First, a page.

The Mine and the Meeting (SHUNGNAK, ALASKA) — To hear Charlie Lee tell it, it was quite a night. “Day shift, night shift, day shift, we was really working,” he remembers. “It was fall time. They was about to close down the camp. At night, after everybody go to bed, I heard a lot of shouting. I thought something was wrong down there, lots of fellows hollering. The day shift had gone off. That night shift started drilling a little, and they found copper. Boy they was really happy. Go wake up the boss. Hollering, wake up everybody in camp. The boss run around with no pants on, in his underwear. Everybody happy. That was the first they find at Bornite.” Charlie Lee is 79 now, living in the Eskimo village of Shungnak on the Kobuk River in northvvest Alaska. More than 20 years ago, he was a summer employee of Bear Creek Mining, exploring the southern flanks of the Brooks Range near Shungnak. Now a subsidiary of Kennecott Copper Corporation, Bear Creek found some
SHUNGNAK, ALASKA – George White molds the lives of thousands of people. Millions of dollars flow across his desk. Mention of his name is sure to draw opinion, while his own opinions are sought by many. A public servant, his salary exceeds the governor’s or the U.S. Senators’. He is one of the most powerful men in this part of Alaska. His business is not oil. His business is children, Eskimo children. George White is superintendent of Northwest Arctic School District headquartered in Kotzebue, Alaska, serving 1,550 students in grades K-12 with 130 teachers and 227 aides, cooks, custodians, principals and administrators in 11 small villages scattered across 36,000 square miles of roadless Alaskan wilderness. It is an unusual operation. It spends over $6,000 annually per student, three times the national average of $1,800. It pays first year teachers $20,033 for a nine-month contract, half again the U.S. average for all teachers (but less than some rural Alaskan districts). In Shungnak Alaska, a village of 200, it built a $2.7 million school for 75 students.
(ON THE KOBUK RIVER)-A fat chum salmon slid over the bottom of the Kobuk River, following tiny trails etched in the sand and leaving yet another trail to mark his passage. Nearby swam scores of other salmon, now silver but growing mottled pink as they left the ocean behind. Females fat with roe broke water and dove again. The shallows rippled in the long evening light as school after school surged upriver. Three Eskimo boys eyed the current where the salmon passed. On a long sandbar behind them stood two white canvas wall tents. A fire burned slowly under a black iron pot of beaver stew. A dozen paces downwind stood long wooden racks heavy with cut and drying fish. This is the middle of the vast Alaskan wilderness, north of the Arctic Circle and hundreds of air miles from Fairbanks or Anchorage. A map shows no roads, but charts instead huge parks, mineral deposits and five small Eskimo villages with a population of slightly more than a thousand. While America debates the fate of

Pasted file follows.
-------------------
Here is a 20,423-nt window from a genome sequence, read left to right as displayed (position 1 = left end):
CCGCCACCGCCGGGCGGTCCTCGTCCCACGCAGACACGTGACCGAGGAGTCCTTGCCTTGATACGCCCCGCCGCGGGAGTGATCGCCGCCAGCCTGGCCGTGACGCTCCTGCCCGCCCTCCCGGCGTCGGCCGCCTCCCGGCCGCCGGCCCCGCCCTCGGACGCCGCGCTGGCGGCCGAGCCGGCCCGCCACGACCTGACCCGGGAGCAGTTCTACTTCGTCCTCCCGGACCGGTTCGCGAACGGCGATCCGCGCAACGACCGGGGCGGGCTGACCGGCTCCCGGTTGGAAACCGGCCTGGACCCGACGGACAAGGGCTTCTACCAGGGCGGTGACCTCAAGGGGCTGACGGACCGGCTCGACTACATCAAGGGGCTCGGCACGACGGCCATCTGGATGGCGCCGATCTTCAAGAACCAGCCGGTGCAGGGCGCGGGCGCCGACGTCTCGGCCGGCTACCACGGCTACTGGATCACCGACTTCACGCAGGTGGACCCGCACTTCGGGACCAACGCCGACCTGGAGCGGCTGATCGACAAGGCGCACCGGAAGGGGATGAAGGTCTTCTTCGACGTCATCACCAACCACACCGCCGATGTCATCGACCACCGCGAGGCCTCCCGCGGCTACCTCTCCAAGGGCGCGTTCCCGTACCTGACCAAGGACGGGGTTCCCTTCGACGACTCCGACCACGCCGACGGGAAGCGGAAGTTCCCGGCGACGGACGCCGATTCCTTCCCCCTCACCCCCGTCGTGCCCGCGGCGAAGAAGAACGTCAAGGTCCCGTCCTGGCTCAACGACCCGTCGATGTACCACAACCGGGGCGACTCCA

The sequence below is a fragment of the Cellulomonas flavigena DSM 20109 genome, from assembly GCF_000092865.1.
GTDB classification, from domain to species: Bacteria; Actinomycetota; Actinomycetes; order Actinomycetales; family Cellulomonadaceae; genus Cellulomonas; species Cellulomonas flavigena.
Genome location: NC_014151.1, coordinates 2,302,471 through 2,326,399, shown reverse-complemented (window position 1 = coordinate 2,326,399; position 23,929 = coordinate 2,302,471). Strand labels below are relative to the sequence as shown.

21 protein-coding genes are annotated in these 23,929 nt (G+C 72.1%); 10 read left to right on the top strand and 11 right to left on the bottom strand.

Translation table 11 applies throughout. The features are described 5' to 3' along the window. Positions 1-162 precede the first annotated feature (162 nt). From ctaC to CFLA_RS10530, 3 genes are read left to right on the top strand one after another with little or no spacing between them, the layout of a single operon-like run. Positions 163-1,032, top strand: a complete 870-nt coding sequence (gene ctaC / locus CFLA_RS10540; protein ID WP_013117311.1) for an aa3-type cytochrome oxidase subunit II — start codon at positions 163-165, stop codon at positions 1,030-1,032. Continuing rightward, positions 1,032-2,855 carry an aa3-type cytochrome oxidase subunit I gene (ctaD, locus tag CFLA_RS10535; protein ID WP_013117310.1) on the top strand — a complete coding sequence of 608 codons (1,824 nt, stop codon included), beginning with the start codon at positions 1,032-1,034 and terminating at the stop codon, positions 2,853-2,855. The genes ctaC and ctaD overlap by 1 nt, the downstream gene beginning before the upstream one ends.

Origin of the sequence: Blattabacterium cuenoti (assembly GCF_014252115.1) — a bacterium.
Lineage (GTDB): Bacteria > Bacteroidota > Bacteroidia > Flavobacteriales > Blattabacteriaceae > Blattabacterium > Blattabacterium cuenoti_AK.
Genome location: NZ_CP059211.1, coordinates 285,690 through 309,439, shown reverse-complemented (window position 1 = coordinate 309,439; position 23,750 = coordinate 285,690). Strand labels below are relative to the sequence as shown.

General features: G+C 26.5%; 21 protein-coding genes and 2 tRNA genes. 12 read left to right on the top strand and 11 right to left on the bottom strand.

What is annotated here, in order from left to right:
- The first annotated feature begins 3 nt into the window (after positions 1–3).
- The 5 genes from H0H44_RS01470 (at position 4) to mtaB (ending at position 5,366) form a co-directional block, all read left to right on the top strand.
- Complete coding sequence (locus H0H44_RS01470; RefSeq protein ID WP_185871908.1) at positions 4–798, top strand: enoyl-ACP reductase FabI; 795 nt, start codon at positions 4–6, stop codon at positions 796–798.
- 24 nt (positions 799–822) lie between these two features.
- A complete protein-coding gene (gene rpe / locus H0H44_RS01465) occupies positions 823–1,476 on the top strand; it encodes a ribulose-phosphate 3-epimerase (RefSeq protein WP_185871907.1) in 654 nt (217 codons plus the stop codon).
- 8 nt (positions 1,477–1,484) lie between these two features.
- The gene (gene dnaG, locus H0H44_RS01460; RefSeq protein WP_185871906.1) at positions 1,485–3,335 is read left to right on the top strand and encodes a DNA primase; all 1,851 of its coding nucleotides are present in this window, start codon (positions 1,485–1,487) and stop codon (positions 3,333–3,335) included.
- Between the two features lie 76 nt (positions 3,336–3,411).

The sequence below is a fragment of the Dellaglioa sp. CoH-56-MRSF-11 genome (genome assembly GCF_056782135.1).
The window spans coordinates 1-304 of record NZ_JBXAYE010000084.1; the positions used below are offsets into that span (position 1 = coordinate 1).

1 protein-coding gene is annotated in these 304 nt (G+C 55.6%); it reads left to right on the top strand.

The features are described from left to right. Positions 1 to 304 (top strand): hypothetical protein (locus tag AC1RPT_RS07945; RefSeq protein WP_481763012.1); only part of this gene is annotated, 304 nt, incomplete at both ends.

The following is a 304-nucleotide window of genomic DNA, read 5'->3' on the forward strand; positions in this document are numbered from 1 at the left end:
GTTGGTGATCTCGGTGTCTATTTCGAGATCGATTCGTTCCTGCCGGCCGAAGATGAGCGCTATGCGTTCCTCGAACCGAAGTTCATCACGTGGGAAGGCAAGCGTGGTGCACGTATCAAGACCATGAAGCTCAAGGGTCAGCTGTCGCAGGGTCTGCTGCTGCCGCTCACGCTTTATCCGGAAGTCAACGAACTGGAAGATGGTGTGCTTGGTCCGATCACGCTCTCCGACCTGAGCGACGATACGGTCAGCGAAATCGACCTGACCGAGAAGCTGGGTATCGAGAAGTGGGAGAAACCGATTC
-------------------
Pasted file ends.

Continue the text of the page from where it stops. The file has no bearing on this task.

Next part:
(SHUNGNAK, ALASKA) – The road to the new sewage lagoon runs through a blueberry patch. It’s a small matter. An acre of blueberries was traded for easy access to the lagoon and, coincidentally, to the rest of the blueberries. On a windy day this summer, you could often find village women and children hiking out the new road to gather wild berries for the winter. When their baskets were full, the road carried them home again to Shungnak, past the new school, past the telephone and television satellite dish, past the water and sewer plant and finally home to a new plywood and frame house. Supper was soon readyfresh moose and pilot bread, hot tea and wild berries with seal oil and sugar. “If I were around when they were trying to put the sewer near the blueberry patch,” said Jenny Norris, the young Shungnak city administrator, “I would have been against getting the water and the sewer. “But people didn’t reallv think about what they were getting into. They didn’t realize what the costs
(SHUNGNAK, ALASKA) – “We are going out hunting tonight, hunting muskrats, beaver, whatever. You want to?” Jamie Commack sat up in a makeshift canvas tent in front of his parent’s cabin. “Let’s go ask Greg if we can use our boat.” Jamie Commack “Take 30-30,” suggested Vernon Douglas, crawling out of the tent after Jamie. “Yeah, 30-30, 30-40,” he laughed. Jamie walked quickly toward the cabin. “Let’s go get ready, Niqi,” using Vernon’s Eskimo name. Jamie and Vernon are Eskimos, just completing the eighth grade in Shungnak, Alaska. Jamie is the youngest son of James and Buelah Commack. James is mayor of Shungnak; Buelah is school cook. Vernon is the son of Vera and Leonard Douglas, local Alaska Fish and Game Department representatives. Today, Jamie and Vernon are hunters. Preparing for the Hunt In the cabin, they went over their arsenal. “Think that shell will come out?” Jamie asked, holding up a lever-action 30-30 rifle for inspection. “We might get some caribou. Try see…” A cartridge was half in and half out of the breech,